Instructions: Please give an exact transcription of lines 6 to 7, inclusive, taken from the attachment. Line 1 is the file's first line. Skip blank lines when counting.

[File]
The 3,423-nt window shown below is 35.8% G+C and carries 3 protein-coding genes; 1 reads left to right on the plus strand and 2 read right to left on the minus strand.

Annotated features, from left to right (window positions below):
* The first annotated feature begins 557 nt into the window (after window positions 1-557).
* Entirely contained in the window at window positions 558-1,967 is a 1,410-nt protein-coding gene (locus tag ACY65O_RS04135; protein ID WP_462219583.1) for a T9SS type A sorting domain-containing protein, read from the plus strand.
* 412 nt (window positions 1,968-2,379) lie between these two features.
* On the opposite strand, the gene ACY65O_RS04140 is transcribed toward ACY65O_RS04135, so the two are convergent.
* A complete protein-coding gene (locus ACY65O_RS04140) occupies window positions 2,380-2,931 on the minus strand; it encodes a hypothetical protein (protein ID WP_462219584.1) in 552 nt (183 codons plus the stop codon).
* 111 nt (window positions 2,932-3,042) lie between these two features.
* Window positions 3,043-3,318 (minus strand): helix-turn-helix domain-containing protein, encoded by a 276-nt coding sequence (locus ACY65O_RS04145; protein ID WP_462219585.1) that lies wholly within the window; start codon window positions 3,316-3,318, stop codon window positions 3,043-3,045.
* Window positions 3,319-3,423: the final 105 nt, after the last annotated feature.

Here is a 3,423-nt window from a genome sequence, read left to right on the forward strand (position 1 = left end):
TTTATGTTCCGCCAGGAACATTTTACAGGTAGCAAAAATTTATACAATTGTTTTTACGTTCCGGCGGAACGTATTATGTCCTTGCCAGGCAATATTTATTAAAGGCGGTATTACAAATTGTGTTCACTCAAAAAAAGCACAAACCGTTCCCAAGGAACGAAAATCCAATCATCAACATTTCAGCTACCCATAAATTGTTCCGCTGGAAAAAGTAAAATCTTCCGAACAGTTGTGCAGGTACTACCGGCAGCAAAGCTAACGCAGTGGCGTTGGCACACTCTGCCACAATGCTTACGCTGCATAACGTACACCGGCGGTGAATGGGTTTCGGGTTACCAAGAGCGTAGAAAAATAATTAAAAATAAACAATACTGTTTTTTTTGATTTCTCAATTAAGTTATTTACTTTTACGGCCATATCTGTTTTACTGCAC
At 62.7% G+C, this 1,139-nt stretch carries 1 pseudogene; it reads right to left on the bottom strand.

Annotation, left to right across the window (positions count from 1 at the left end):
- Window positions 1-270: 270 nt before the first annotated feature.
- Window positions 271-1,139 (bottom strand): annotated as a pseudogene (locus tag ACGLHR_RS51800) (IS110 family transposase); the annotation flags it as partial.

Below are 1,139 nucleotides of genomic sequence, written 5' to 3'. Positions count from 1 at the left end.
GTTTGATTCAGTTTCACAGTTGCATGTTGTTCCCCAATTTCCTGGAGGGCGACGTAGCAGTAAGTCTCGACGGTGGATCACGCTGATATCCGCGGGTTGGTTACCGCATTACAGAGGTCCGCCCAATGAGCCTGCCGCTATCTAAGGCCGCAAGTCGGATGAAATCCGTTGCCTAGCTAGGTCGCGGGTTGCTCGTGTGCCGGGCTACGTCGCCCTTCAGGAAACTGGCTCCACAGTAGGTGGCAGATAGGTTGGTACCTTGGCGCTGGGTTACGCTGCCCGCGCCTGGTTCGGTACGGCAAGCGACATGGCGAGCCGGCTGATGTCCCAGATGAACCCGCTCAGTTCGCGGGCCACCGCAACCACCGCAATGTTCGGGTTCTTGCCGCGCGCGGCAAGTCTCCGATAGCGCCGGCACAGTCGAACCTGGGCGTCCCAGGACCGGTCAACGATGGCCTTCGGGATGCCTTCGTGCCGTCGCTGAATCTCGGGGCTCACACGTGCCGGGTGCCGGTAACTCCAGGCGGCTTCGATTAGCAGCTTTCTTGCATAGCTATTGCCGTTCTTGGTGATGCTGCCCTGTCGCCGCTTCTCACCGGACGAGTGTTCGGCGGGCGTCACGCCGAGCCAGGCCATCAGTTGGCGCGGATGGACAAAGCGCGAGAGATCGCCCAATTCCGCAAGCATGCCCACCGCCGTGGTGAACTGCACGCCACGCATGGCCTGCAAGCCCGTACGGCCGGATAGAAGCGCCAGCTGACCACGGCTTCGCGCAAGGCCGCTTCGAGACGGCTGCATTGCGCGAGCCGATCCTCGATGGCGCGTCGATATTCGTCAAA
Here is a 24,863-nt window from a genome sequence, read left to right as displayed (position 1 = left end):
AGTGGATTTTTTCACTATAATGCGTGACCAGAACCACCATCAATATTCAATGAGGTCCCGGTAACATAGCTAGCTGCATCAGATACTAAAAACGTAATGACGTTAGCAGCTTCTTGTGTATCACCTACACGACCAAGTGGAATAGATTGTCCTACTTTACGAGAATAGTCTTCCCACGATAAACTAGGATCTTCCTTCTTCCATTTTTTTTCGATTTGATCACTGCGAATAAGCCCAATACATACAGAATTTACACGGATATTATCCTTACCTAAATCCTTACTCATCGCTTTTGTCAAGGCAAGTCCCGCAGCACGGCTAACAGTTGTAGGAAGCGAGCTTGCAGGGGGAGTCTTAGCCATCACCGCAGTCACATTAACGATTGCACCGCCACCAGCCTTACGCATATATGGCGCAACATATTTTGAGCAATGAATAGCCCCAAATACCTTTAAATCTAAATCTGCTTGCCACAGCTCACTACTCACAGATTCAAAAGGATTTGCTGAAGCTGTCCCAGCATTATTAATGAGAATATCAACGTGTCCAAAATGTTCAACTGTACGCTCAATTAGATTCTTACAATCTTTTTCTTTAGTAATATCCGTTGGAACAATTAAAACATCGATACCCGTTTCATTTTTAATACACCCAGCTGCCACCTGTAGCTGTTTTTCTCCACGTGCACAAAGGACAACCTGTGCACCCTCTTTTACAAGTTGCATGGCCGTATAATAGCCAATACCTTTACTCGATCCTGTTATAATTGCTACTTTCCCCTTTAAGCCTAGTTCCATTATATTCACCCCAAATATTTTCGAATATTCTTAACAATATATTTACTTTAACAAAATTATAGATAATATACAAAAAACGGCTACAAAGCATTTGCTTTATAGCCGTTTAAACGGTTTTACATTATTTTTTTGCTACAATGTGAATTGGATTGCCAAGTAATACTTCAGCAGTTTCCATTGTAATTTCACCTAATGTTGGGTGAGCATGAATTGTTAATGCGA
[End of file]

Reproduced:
* On the opposite strand, the gene ACY65O_RS04140 is transcribed toward ACY65O_RS04135, so the two are convergent.
* A complete protein-coding gene (locus ACY65O_RS04140) occupies window positions 2,380-2,931 on the minus strand; it encodes a hypothetical protein (protein ID WP_462219584.1) in 552 nt (183 codons plus the stop codon).